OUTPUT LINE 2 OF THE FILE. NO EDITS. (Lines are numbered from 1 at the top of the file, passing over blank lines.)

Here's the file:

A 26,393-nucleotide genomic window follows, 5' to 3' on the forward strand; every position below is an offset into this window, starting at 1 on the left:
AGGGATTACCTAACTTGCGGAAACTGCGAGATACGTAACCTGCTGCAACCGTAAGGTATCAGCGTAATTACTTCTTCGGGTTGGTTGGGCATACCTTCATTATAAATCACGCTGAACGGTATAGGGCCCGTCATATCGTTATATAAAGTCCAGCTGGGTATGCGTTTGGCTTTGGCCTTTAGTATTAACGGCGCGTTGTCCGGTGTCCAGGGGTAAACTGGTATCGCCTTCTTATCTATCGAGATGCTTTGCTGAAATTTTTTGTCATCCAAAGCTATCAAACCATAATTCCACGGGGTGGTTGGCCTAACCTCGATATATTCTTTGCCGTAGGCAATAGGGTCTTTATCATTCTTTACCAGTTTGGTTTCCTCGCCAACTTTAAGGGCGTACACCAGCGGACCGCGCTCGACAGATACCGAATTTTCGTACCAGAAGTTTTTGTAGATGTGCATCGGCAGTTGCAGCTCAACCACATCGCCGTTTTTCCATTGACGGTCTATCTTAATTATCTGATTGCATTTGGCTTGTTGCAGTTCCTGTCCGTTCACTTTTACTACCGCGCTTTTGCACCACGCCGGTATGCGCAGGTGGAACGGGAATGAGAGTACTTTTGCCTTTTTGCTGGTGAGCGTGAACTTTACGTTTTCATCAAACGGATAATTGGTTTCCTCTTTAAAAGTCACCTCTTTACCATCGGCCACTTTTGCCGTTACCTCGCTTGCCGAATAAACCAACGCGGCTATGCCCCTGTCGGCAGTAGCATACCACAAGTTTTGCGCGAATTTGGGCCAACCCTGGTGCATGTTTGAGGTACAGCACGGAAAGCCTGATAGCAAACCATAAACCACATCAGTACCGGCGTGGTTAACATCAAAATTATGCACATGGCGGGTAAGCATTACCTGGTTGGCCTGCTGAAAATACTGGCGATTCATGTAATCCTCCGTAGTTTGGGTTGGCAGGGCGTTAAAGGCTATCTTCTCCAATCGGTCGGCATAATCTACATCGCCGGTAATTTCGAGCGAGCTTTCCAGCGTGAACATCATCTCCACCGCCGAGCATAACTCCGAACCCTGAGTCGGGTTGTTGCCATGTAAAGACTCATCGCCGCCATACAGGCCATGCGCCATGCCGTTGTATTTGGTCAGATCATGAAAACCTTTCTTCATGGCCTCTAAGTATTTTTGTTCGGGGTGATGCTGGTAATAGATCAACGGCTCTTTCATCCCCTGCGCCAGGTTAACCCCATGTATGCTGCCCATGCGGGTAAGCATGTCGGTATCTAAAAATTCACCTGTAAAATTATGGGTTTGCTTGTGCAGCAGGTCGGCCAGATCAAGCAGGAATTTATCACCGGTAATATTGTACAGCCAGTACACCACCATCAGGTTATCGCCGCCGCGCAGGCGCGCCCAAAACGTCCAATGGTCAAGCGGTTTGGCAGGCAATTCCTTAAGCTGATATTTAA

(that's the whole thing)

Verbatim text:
AGGGATTACCTAACTTGCGGAAACTGCGAGATACGTAACCTGCTGCAACCGTAAGGTATCAGCGTAATTACTTCTTCGGGTTGGTTGGGCATACCTTCATTATAAATCACGCTGAACGGTATAGGGCCCGTCATATCGTTATATAAAGTCCAGCTGGGTATGCGTTTGGCTTTGGCCTTTAGTATTAACGGCGCGTTGTCCGGTGTCCAGGGGTAAACTGGTATCGCCTTCTTATCTATCGAGATGCTTTGCTGAAATTTTTTGTCATCCAAAGCTATCAAACCATAATTCCACGGGGTGGTTGGCCTAACCTCGATATATTCTTTGCCGTAGGCAATAGGGTCTTTATCATTCTTTACCAGTTTGGTTTCCTCGCCAACTTTAAGGGCGTACACCAGCGGACCGCGCTCGACAGATACCGAATTTTCGTACCAGAAGTTTTTGTAGATGTGCATCGGCAGTTGCAGCTCAACCACATCGCCGTTTTTCCATTGACGGTCTATCTTAATTATCTGATTGCATTTGGCTTGTTGCAGTTCCTGTCCGTTCACTTTTACTACCGCGCTTTTGCACCACGCCGGTATGCGCAGGTGGAACGGGAATGAGAGTACTTTTGCCTTTTTGCTGGTGAGCGTGAACTTTACGTTTTCATCAAACGGATAATTGGTTTCCTCTTTAAAAGTCACCTCTTTACCATCGGCCACTTTTGCCGTTACCTCGCTTGCCGAATAAACCAACGCGGCTATGCCCCTGTCGGCAGTAGCATACCACAAGTTTTGCGCGAATTTGGGCCAACCCTGGTGCATGTTTGAGGTACAGCACGGAAAGCCTGATAGCAAACCATAAACCACATCAGTACCGGCGTGGTTAACATCAAAATTATGCACATGGCGGGTAAGCATTACCTGGTTGGCCTGCTGAAAATACTGGCGATTCATGTAATCCTCCGTAGTTTGGGTTGGCAGGGCGTTAAAGGCTATCTTCTCCAATCGGTCGGCATAATCTACATCGCCGGTAATTTCGAGCGAGCTTTCCAGCGTGAACATCATCTCCACCGCCGAGCATAACTCCGAACCCTGAGTCGGGTTGTTGCCATGTAAAGACTCATCGCCGCCATACAGGCCATGCGCCATGCCGTTGTATTTGGTCAGATCATGAAAACCTTTCTTCATGGCCTCTAAGTATTTTTGTTCGGGGTGATGCTGGTAATAGATCAACGGCTCTTTCATCCCCTGCGCCAGGTTAACCCCATGTATGCTGCCCATGCGGGTAAGCATGTCGGTATCTAAAAATTCACCTGTAAAATTATGGGTTTGCTTGTGCAGCAGGTCGGCCAGATCAAGCAGGAATTTATCACCGGTAATATTGTACAGCCAGTACACCACCATCAGGTTATCGCCGCCGCGCAGGCGCGCCCAAAACGTCCAATGGTCAAGCGGTTTGGCAGGCAATTCCTTAAGCTGATATTTAA